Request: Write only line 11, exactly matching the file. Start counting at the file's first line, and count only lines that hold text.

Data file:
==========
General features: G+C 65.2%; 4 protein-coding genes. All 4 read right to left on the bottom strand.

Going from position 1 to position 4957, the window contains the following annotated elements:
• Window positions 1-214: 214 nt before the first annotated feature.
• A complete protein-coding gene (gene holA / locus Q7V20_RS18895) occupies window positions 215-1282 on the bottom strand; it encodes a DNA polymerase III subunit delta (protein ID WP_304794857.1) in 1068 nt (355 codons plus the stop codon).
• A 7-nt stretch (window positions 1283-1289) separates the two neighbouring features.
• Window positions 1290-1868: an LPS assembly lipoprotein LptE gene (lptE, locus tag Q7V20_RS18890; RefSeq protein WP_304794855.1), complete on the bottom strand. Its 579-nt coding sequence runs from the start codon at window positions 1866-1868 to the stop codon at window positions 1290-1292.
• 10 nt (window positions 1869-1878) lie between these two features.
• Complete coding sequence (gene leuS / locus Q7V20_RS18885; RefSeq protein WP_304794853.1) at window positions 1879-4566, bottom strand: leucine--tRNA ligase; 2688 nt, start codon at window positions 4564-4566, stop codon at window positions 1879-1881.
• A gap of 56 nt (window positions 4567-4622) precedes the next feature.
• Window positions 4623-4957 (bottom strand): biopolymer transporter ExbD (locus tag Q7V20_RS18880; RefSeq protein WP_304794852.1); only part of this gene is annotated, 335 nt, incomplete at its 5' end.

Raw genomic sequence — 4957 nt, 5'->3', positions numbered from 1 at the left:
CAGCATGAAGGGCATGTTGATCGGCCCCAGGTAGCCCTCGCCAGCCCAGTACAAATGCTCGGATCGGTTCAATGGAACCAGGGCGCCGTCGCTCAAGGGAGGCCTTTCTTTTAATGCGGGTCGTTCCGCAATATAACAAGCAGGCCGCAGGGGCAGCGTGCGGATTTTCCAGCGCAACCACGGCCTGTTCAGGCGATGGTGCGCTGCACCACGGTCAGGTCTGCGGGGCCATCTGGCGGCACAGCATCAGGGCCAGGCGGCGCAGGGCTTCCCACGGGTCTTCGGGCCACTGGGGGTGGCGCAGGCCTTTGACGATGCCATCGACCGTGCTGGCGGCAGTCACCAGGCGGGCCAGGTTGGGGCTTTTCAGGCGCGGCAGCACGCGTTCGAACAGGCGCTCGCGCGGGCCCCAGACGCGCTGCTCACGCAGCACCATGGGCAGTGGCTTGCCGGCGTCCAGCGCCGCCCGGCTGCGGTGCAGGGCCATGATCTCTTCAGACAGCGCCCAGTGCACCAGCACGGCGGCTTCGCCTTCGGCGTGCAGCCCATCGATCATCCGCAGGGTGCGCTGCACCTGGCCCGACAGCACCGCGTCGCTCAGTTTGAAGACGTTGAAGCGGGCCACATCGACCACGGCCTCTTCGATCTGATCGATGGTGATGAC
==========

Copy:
Raw genomic sequence — 4957 nt, 5'->3', positions numbered from 1 at the left: